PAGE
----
Batman: Arkham City is a game that I finally got around to playing and – a few days after starting – beating. I kinda loved it. There was a ton to do even outside the main storyline, the Rogue Gallery was out in full force, and you got to play around with all those funky bat-gadgets. Sure, there were some control niggles and just figuring out how to get out of the sewers took me over half an hour, but overall… would recommend. A-.
There’s one thing I can’t get over, though. Batman, the hero/protagonist/good guy of our tale, is the GRUMPIEST cat this side of Grumpy Cat (who actually appears quite happy when still shots aren’t taken out of context). The one time he tells a joke (after being saved by Catwoman) was something like, “Thanks. I think I broke a nail back there,” and it was delivered with more acid than many of the harshest insults I’ve ever heard. Luckily, Catwoman quickly shuts that down: “Leave the one-liners to me.” So maybe it’s not that Batman doesn’t have a sense of humor, it’s just that his sidekicks won’t let him have a sense of humor…? Continue reading
After spending a solid 20 minutes on one battle Draw-ing 100 Blind spells for each of three characters in Final Fantasy VIII on my PSP last night, I realized something. I’m not sure why I didn’t realize it sooner, like when I spent a solid summer playing nothing but Animal Crossing: Wild World – even then, the playtime was largely on the toilet until my legs fell asleep – or that time I had to teach Ultima to everyone in the Game Boy Advance port of Final Fantasy VI, one Cactuar at a time, to prepare for the final battle. I don’t play handheld games for the riveting story, or “meaning,” or immersion (although finding those things is great). I use handheld systems, including my smartphone, as a time suck. I play them to waste time, or kill time, or do any number of other unspeakable acts to time because – to me – they are merely a stopgap until I can get back to my “real” games on my home consoles.
And that’s okay. Continue reading
Since my first NFL Shuffle post way back on February 6, I have continued to play this silly little game every single day (an hour-long commute gives you plenty of handheld gaming time). Despite there being seemingly no maximum level, I think I can safely say I’ve reached the endgame content, where the actual progression of the game becomes minimal and I play merely because it’s now part of my daily routine. My team contains some of the strongest players in the game, the only guys that can beat me have probably spent $100 on in-app purchases (IAP), and the single-player mode has reached a point where the opponents are so difficult that… only the handful of people that spent $100 on IAP even have a chance. And even then, the opponents’ weakest characters are as tough as your strongest.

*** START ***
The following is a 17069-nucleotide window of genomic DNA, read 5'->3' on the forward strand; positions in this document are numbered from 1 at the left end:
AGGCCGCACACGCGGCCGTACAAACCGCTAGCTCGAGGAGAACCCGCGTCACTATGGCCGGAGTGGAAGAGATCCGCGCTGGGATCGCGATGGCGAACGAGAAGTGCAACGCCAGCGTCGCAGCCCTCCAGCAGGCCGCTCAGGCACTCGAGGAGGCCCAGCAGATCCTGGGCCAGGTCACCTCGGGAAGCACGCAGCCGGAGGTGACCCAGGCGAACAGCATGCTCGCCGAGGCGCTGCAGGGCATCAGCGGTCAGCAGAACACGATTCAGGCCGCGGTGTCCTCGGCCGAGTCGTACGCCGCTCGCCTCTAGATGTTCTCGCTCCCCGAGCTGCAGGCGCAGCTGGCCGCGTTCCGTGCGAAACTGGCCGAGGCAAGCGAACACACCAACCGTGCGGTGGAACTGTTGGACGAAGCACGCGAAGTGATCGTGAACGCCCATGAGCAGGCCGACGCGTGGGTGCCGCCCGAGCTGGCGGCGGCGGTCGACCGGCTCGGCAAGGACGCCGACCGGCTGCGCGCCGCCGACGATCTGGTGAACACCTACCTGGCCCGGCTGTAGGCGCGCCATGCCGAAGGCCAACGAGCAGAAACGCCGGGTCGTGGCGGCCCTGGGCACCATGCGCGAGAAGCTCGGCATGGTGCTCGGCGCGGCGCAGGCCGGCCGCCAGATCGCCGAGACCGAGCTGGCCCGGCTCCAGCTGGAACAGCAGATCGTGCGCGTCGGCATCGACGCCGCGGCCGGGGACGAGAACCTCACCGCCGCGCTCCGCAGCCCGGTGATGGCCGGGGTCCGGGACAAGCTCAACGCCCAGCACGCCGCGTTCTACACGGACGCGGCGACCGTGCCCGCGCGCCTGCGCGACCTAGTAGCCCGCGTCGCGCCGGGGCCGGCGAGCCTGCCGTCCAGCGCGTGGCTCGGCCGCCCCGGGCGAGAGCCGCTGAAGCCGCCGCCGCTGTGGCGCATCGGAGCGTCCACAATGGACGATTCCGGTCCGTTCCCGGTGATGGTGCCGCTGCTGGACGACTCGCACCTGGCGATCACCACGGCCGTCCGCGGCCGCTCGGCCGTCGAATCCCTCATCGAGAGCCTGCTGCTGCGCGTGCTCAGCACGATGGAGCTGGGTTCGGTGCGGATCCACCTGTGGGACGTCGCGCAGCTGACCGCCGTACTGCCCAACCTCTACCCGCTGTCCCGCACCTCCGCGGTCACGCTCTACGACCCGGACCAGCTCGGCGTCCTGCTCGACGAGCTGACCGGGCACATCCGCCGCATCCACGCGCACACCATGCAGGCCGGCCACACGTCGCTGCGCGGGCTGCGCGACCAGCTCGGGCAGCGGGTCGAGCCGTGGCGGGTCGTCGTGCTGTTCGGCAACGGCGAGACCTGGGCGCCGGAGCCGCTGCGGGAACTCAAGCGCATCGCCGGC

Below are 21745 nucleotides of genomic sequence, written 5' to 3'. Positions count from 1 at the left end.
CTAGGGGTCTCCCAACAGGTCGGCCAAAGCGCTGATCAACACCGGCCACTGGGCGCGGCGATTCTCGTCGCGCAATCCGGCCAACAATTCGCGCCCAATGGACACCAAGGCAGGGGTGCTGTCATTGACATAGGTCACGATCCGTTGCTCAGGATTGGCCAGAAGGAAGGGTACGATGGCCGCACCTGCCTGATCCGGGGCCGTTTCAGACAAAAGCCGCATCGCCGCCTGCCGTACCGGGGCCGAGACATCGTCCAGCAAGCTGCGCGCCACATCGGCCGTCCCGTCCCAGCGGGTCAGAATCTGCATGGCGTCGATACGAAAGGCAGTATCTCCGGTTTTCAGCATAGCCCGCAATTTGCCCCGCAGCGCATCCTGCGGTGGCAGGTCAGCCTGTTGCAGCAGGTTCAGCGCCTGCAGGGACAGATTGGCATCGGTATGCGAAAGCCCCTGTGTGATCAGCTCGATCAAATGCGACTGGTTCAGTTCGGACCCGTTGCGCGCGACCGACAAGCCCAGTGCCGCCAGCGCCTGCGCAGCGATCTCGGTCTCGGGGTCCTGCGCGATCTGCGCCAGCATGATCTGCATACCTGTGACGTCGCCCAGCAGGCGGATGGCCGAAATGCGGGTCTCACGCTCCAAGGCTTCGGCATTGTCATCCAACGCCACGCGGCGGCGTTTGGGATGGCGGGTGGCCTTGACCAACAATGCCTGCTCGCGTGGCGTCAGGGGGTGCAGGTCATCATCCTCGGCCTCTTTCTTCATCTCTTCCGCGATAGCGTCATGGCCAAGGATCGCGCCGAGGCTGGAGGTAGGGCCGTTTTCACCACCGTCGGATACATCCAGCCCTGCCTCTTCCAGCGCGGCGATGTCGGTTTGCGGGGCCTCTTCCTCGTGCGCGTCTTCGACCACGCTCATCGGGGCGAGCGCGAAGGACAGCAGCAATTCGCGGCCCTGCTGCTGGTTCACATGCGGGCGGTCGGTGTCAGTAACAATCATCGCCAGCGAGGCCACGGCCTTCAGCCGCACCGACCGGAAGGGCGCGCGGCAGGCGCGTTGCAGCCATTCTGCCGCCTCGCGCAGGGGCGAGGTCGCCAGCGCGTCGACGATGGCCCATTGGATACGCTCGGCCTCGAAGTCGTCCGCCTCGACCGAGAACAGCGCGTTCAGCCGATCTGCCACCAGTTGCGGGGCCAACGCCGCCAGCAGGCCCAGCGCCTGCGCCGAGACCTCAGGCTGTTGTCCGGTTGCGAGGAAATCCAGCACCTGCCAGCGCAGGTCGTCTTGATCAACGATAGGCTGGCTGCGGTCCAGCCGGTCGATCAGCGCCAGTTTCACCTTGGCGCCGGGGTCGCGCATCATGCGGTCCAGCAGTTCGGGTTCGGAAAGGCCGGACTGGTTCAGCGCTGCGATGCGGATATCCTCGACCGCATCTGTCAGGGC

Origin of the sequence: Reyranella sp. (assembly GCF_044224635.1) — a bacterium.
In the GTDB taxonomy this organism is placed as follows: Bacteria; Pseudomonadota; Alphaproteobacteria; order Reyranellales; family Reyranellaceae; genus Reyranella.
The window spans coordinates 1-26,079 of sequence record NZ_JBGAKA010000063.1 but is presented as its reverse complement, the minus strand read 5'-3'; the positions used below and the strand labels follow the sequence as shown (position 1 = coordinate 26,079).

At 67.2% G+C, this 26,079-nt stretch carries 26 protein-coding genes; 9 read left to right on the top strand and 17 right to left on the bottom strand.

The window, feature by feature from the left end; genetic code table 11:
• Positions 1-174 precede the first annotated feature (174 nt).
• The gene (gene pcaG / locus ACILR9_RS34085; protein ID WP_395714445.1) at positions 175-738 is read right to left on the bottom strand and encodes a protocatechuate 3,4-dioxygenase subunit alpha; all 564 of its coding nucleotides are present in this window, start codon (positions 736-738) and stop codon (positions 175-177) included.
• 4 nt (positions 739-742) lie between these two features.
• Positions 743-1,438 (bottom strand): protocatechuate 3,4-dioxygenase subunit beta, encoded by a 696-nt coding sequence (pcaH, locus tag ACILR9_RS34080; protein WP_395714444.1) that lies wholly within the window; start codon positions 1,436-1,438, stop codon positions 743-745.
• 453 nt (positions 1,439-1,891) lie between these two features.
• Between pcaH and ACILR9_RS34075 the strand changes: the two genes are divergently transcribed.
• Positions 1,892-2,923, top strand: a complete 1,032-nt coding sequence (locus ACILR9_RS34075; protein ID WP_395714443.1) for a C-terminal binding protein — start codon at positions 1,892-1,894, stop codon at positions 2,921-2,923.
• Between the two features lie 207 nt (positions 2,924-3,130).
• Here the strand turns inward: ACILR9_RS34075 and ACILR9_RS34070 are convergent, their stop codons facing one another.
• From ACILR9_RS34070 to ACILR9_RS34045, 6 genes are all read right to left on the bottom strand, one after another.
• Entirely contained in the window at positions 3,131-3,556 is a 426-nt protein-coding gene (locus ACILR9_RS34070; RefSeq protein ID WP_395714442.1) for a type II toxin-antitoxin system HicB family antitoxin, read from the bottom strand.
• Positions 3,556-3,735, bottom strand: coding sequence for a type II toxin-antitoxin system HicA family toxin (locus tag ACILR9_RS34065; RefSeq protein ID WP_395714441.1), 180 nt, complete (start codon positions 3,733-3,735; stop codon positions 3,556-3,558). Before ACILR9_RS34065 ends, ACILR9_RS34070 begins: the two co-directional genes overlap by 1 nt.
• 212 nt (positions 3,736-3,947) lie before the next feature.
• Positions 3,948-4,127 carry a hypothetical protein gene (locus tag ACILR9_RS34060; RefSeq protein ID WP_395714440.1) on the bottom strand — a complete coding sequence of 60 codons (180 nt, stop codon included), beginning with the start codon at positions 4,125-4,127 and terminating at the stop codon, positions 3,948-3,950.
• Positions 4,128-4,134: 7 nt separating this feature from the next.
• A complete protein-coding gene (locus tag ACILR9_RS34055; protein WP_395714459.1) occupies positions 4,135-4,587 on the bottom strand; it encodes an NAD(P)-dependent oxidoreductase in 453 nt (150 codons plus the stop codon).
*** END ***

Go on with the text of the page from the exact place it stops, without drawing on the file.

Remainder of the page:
The most interesting thing about spending so long on one game, however, is really getting to know it, to understand it, to appreciate it in ways that many of us with busy adult lives have no time or inclination to do with most titles. There’s a lot of games released every month, after all, and we can only play one at a time. (Why I spent something like 100 commutes on NFL Shuffle… that’s a whole ‘nother post, probably in a psychology case study magazine somewhere.)
With NFL Shuffle, it’s interesting seeing how it has evolved before my eyes, from a game where – in the beginning – each new player was a quantum leap improvement over your old team, to what I now play daily: a game based on luck, exploiting weakness, and nigh-unbeatable adversaries. Continue reading
I tried to like Monster Hunter, I really did. I put a solid two weeks into the PSP’s Monster Hunter Freedom Unite and didn’t even get past the dozens upon dozens of tutorials. Protip for developers: I can learn more than one thing per introductory mission – it’s not against the law.
Then when the 3DS and Wii U Monster Hunter 3 Ultimate demos came out recently, I put a lot of time into them, as well. (It didn’t take long to realize that they’re exactly the same – a fact I was not aware of before trying both.) I keep giving the series a chance, however, because it’s a brand new Wii U exclusive coming out this week, and I would love nothing more than a never-ending world to explore with my underused Wii U.
Imagine: one game that can absorb your life for months… Sigh. I feel I am doomed to wait until Dark Souls 2 before I can find another game that will sink its barbs into me and never let go like I wish one would.
Each game in the Monster Hunter series is pretty much the same, and I think I’ve finally figured out why it doesn’t push the buttons I need, and why it probably never will. See, I grew up with RPGs, and Monster Hunter is definitely one of those. But it’s the wrong kind. Continue reading
PlayStation Plus is one of the best deals in the history of gaming. For less than the price of one game a year, you get dozens and dozens of (pretty) new games, to be played as long as you continue to have a subscription. “$50 for games I already have?!” Yeah, some of ’em. But compare this to the Xbox 360’s $60/year just to play games online, with random weekly deals that – comparatively – are not even in the same league as those offered by Sony.
It’s funny… first they did Achievements better with their Trophy system, and now they one-up Microsoft in the paid subscription realm. Now if they could just keep their servers up more! Oh, and security. I guess. But PS+!
Is it too much of a good thing? The Vita is… lacking. Everywhere – hardware sold, the number of new game releases, sales of new game releases… even review scores. Did you know there is only ONE Vita game with a MetaCritic average over 90? Check it out. PlayStation Plus for those with a Vita, however? BAM. Uncharted. Wipeout. Retro City Rampage. Jet Set Radio. Plants Vs. Zombies. Gravity Rush. Ninja Gaiden. All free. And only for PS+ members. Continue reading